A few weeks ago, it struck me I wanted to do this ongoing series on what it would be like to embark on, and walk all the way through this journey to Freedom that has become my life message and quest.
So five posts later, the temptation is to continue to address “how we think” about freedom. But as my friends tell me, “Bob, sometimes you have to tell people what to DO”.
The first thing to do is to clearly define what it is we wish would change, and how. I usually start with three specific questions:
1. When the change you are after happens, what will life be like afterward?
This question forces us to think in a couple of new ways. First it assumes the change is imminent. Second it makes us answer in terms of what will be, instead of what will no longer be. It is difficult to sustain change based on “what is no longer”. If we define our goal as, “I will no longer be fat”, we make no place for, or image of, the life of sustained health, only the absence of excess weight. So the other side of our goal creates a vacuum in which we have no mental picture of life in a new state. Answering this question allows us to receive a picture of a new way of being, not just living without “the problem”.
2. What have you been doing so far, to try to effect this change?
This question helps with a number of things. First, it helps to determine how we have defined our problem. Our solutions are always based on our definition of the problem. Too often we have defined the problem unconsciously, and asking this question makes us see how we have defined the thing we wish would change. It also is likely to reveal something that has actually kept us from changing. MANY TIMES (read: most times) people suffer not just from their problems but from solutions derived from inaccurate definitions. The person who withdraws in order to protect himself from rejection, multiplies his experience of rejection. The person who demands respect, often is disrespected for being demanding. The person who focuses all their thoughts on behaviors they wish would change, fills their mind with the very thing they are trying to have less of.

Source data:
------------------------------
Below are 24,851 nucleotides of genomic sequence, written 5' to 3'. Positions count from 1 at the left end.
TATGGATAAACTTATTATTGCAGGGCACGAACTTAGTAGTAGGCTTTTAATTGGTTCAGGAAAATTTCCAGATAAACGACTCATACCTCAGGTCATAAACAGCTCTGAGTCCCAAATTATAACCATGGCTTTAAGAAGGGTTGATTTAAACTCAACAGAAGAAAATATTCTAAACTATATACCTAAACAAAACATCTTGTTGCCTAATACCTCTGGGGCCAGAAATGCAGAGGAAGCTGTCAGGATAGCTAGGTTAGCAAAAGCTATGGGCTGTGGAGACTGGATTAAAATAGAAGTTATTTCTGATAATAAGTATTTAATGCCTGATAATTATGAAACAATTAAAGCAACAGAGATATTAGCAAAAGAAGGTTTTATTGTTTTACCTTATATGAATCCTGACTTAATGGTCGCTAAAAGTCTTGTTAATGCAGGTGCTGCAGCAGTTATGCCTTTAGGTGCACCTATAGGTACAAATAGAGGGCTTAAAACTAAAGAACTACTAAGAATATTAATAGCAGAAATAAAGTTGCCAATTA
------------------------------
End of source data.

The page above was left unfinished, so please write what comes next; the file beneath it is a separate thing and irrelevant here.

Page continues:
3. Can you think of any possible negative effects of achieving this change?
This one can be confusing because most people are so bent on the change they desire, that they do not recognize a common obstacle. Sometimes the challenge of living in this new way can actually make it easier to go back to the very thing they just escaped. The alcoholic who finally stops drinking is faced with dealing honestly with the damage he has done to those he loves, and the challenges of taking responsibility for the life he just left. The parent whose child finally develops the responsibility they have been pushing for, may actually have to release them to sink or swim on their own. Letting go is hard. The man at the pool who was healed after decades of waiting, was faced with a whole new lifestyle. Jobs and relationships were his new challenge, instead of waiting for someone to take pity on him.
Have you wondered why the change your after has been so elusive? These three questions asked honestly, and under the guidance of the Holy Spirit can reveal many reasons that this change has eluded you, as well as preparing you for numerous potential pitfalls on your journey to freedom.
If you actually become the person you were created to be, what new challenges will that person face?